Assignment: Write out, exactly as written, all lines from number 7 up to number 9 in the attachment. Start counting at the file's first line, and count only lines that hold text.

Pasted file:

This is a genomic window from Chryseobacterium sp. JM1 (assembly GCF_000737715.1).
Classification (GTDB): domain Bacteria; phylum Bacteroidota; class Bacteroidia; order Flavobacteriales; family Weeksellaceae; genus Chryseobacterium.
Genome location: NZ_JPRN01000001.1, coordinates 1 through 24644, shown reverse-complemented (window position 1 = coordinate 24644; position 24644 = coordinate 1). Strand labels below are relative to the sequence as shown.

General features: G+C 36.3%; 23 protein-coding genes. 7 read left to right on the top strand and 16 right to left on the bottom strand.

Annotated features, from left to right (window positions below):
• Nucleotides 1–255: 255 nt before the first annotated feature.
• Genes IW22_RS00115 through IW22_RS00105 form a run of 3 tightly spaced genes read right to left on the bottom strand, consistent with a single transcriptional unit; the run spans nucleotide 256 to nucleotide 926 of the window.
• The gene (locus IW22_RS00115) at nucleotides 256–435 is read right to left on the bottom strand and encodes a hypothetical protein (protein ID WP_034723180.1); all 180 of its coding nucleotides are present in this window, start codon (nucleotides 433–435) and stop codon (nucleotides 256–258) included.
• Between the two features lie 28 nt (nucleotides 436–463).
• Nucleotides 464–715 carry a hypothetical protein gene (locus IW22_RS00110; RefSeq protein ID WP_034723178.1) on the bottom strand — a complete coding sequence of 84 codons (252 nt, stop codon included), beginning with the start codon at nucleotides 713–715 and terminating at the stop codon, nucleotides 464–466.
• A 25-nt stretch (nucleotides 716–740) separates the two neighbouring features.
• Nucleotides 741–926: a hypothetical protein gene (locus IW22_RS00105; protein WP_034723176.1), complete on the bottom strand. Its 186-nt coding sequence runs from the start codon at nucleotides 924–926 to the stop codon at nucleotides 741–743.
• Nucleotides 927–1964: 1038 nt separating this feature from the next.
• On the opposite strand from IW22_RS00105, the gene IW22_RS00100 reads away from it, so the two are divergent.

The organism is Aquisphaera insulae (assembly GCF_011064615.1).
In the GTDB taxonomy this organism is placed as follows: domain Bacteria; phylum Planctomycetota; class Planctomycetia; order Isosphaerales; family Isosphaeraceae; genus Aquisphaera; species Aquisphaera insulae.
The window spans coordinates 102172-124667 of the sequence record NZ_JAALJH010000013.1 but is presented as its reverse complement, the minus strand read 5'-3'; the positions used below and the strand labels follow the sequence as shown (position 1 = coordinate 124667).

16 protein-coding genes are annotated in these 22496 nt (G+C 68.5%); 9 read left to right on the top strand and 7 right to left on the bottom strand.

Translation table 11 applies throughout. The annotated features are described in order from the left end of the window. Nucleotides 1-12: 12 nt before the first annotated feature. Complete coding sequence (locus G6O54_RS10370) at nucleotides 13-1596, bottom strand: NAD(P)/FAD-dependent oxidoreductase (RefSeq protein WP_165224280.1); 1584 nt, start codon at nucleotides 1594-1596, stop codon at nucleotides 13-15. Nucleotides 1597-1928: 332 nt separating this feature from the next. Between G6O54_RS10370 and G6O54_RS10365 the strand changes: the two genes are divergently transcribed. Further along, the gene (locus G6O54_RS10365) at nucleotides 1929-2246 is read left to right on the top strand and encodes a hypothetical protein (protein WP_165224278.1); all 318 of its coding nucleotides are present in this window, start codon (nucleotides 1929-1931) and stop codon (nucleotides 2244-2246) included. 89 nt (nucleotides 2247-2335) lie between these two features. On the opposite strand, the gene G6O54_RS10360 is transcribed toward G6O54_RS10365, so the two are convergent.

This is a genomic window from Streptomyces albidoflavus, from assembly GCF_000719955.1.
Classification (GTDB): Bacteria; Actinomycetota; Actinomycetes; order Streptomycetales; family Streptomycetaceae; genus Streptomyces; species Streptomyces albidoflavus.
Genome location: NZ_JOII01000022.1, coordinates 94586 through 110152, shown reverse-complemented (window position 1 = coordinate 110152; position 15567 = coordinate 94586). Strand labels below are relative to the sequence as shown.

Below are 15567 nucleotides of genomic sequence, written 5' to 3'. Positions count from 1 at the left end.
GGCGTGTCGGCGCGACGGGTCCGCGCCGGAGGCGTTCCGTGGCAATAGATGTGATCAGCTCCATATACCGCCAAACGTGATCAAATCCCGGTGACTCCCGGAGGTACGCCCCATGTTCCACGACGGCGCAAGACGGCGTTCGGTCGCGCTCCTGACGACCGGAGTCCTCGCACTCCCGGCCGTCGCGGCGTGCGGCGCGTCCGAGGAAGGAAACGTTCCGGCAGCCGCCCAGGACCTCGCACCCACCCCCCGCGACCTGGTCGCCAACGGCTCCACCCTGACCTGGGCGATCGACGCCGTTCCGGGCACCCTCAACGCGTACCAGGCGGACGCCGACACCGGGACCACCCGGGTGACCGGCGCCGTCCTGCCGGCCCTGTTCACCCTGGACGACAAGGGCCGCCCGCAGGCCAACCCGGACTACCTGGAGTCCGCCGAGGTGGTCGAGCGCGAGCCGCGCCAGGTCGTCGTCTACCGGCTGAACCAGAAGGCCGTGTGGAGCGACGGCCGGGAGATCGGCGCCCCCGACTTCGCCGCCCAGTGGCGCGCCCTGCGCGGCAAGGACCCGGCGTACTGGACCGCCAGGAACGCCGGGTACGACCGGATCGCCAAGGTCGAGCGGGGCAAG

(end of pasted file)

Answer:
• Genes IW22_RS00115 through IW22_RS00105 form a run of 3 tightly spaced genes read right to left on the bottom strand, consistent with a single transcriptional unit; the run spans nucleotide 256 to nucleotide 926 of the window.
• The gene (locus IW22_RS00115) at nucleotides 256–435 is read right to left on the bottom strand and encodes a hypothetical protein (protein ID WP_034723180.1); all 180 of its coding nucleotides are present in this window, start codon (nucleotides 433–435) and stop codon (nucleotides 256–258) included.
• Between the two features lie 28 nt (nucleotides 436–463).